I first published my backup rant almost 7 years ago, and my catch-cry for anyone who owns a computer and cares about some data (i.e. everyone), is that there are no excuses when it comes to backing up important data.
To quote a wise man from the end of that post:
If your digital belongings are really that important to you, you should guarantee that only the most inconceivable of disasters should be able to rob you of them; anything less is negligence.
Since that post, only the medium and frequency of my backup regime had changed: weekly backups to local external storage (either between computers/devices on our local network or to a portable external hard drive), and quarterly backups on another hard drive that lives at my parents place.
However, I've gotten increasingly lazy over the past year or so, and the regular weekly backups weren't being done as often as I would have liked.
To solve this issue, automated online backups have always appealed to me, but it is very prohibitive uploading any serious amount of data with ADSL2 internet upload speeds below a megabit/second.
I was originally planning on waiting until the NBN to give online backups a go, but we all know what has happened with that over the past 6 months. As nothing is going to change in the foreseeable future in that regard, there was no point waiting anymore. One thing that did improve things a little was utilising my ISP's (Internode) Annex M ADSL profiles, which trades some download speed for increased upload speed. So with that enabled, I have about a 1.8 megabit/second upload connection.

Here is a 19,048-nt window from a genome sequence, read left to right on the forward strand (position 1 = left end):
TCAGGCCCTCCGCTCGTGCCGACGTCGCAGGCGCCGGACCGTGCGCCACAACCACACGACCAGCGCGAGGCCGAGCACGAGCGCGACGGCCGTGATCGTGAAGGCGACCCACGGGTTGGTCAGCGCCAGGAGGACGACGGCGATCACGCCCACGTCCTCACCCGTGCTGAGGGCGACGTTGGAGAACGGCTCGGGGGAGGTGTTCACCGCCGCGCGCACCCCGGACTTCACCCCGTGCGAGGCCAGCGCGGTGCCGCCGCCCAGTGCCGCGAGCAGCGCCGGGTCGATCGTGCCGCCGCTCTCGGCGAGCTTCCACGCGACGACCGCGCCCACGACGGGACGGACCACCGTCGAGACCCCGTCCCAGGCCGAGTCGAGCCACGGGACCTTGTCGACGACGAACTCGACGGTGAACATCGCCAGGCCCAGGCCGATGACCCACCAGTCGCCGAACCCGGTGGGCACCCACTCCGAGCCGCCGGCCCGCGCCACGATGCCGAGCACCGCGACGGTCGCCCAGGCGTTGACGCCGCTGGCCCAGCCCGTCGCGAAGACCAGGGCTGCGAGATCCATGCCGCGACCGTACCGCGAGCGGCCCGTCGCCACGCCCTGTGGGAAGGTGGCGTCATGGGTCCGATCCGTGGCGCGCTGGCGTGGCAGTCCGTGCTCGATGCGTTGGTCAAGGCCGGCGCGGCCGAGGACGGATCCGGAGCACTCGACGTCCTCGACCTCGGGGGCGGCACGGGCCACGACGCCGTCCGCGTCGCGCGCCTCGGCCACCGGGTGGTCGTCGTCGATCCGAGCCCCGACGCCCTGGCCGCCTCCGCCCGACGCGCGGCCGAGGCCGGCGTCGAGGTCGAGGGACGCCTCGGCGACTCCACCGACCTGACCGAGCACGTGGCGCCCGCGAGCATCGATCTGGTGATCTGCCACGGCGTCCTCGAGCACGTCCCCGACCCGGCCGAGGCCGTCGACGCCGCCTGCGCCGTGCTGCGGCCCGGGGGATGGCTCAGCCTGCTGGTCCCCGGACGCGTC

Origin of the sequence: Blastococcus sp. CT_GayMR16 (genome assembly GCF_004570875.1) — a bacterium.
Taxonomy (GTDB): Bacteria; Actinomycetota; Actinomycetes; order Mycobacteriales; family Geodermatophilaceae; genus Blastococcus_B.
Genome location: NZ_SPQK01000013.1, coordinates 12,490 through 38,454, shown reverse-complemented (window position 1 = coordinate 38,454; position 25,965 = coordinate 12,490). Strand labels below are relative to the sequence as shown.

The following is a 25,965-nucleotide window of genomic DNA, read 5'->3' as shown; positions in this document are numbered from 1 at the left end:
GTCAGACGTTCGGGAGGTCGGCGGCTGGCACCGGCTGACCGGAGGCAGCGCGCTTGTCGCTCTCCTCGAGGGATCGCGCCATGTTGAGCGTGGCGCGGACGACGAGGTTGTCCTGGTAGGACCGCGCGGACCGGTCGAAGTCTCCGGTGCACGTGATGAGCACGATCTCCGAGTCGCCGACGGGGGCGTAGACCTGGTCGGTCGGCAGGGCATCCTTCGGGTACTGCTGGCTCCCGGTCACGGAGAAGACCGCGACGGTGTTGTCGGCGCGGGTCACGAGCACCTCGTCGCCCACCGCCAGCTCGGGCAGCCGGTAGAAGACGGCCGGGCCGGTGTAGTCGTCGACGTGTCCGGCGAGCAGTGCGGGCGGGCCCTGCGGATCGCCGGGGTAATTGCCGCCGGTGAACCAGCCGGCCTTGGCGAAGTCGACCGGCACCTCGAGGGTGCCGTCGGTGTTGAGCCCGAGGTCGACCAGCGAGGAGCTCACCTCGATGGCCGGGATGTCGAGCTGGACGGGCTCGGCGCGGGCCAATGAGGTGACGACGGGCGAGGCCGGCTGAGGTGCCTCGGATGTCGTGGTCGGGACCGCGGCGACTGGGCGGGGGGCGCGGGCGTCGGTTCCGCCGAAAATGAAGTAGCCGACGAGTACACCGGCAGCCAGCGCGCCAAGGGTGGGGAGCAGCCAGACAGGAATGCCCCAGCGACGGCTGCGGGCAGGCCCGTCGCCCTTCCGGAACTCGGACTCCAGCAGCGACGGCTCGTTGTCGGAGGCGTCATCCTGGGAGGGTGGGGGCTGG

Over the past few weeks I've started using Crashplan to backup my data. It took almost a full week of it running 24/7 to upload a limited backup set of about 100GB of our most important data. If I was on a fibre NBN connection with a mid-range plan that has 20 megabit/second upload speeds, it would have only taken about 12 hours. *sigh*
I chose Crashplan because of an Australian datacentre presence, decent costs, and seemingly good options for encryption. At the moment it is costing me AUD$69.30/year for an unlimited size backup.
However, it was a bit fiddly getting it working with our NAS, and I had to use this workaround to have a working solution to backup a Windows network drive. Unfortunately it means that, amongst other issues, real-time detection of file changes doesn't work. That means that the folders have to be scanned every so-many hours to pick up any changes. There is a 3rd-party developed headless client for Synology NASs, so that might be something to investigate down the road.
I'll have to see long-term how this will turn out before giving a definitive verdict, but it is reassuring to know that my lazyness is not interfering with our backups anymore.